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Council deals with almost 300 stray dogs

Dogs

Fermanagh and Omagh District Council have dealt with almost 300 stray and unwanted dogs in the county over the past year, new figures reveal.
Between July 2016 and June of this year, 170 stray and 117 unwanted dogs were lifted across Fermanagh by the Council’s dog warden. Of these, 25 were sold, 80 were reclaimed and 94 were humanely destroyed with the remaining 88 being transferred to animal shelters.
Despite the high figure, the Council’s dog warden confirmed a reduction in the number of abandoned and lost dogs lifted in Fermanagh in the past year. In comparison the Council dealt with 384 dogs between July 2015 and June 2016, 233 strays and 151 unwanted dogs of which 25 were sold, 102 reclaimed and 113 destroyed.
Local vet Maeve Lunny of the Brook Veterinary Clinic has also noticed that the numbers are significantly down on previous years and says it’s thanks to more responsible pet ownership:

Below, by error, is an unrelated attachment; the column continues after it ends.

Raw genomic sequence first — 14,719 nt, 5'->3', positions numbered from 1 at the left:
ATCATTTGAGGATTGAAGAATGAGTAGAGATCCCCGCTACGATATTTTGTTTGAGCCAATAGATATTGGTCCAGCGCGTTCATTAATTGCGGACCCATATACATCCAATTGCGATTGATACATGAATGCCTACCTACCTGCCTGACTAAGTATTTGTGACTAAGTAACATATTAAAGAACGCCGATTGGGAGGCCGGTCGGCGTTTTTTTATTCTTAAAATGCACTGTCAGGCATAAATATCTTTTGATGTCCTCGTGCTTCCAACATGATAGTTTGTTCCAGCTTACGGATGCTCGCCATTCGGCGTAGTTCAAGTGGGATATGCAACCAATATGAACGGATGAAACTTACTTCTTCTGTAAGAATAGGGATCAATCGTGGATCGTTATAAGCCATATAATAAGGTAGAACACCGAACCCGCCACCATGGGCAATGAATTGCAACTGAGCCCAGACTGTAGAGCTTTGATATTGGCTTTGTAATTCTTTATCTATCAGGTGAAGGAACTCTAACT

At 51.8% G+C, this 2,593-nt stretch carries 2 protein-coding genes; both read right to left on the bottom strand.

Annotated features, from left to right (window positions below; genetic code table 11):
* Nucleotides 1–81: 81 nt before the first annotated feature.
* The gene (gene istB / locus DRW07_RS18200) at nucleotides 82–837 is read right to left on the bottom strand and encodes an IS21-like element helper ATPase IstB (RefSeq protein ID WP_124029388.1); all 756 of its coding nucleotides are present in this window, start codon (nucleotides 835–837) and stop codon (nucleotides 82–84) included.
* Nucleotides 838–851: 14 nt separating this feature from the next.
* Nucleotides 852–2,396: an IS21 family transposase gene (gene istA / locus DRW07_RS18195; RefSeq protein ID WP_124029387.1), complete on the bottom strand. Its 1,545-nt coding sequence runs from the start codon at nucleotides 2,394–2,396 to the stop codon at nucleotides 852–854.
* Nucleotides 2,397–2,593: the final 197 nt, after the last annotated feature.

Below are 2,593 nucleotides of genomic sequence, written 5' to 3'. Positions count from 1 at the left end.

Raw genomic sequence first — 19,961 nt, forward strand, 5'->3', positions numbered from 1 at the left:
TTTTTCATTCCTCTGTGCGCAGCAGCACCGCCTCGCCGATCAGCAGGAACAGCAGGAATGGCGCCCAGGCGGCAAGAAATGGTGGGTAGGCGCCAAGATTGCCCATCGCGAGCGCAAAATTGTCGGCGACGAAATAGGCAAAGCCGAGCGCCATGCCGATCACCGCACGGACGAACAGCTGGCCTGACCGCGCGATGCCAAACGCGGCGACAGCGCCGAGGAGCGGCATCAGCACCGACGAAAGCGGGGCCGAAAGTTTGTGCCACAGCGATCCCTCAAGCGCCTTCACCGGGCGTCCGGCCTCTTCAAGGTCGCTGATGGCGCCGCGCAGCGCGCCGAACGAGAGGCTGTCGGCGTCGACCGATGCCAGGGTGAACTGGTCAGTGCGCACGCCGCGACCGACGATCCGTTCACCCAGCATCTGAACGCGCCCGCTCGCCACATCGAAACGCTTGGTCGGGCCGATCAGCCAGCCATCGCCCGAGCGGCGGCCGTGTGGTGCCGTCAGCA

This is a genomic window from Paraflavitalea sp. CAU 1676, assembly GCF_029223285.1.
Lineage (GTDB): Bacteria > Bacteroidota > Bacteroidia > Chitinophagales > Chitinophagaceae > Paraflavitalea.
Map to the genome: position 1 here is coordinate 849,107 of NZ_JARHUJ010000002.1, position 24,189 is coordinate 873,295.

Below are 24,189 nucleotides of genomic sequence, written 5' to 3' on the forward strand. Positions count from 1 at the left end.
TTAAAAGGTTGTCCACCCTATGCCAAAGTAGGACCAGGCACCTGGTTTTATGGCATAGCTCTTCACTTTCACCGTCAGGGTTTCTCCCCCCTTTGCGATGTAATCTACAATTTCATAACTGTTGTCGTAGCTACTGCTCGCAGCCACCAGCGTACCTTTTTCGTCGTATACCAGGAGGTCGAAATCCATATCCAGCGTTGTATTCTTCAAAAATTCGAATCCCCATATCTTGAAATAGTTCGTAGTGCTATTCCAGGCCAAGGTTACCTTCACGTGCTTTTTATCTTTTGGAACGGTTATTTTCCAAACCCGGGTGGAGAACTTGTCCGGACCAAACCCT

“It fantastic to see the figures decreasing and that’s down to more people neutering and micro-chipping their dogs so that there are fewer unwanted animals. People are also becoming better educated on how to raise a puppy it means less problems down the line and less chance of their dogs having to be re-homed.”
Under the Dogs (NI) Order 1983, all dog owners are required to possess a valid dog licence which must be renewed on an annual basis. This is an essential part of being a responsible dog owner as the dog must be microchipped before a dog licence can be obtained in order to help Council Officers and local vets return lost dogs to their owners.
It is an offence for any person to keep a dog without having a valid dog licence and a fixed penalty notice for £80 may be issued. Anyone found guilty of such an offence faces a court fine of up to £1000.
Stray and unwanted dogs are available for rehoming directly from the Council’s Dog Pound for a £10 rehoming fee.
“Anyone planning to own a dog should consider all the requirements of caring for a dog, feeding, training, exercising etc. before purchasing or otherwise acquiring a dog. We also advise that micro-chipping of the animal is required before a dog licence is issued,” a council spokesman added.


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Fermanagh and Omagh District Council has requested a review of the entire system.

Much-loved trees at Enniskillen Castle under no threat from development work.

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The Fermanagh Herald is published by North West of Ireland Printing & Publishing Company Limited, trading as North-West News Group.
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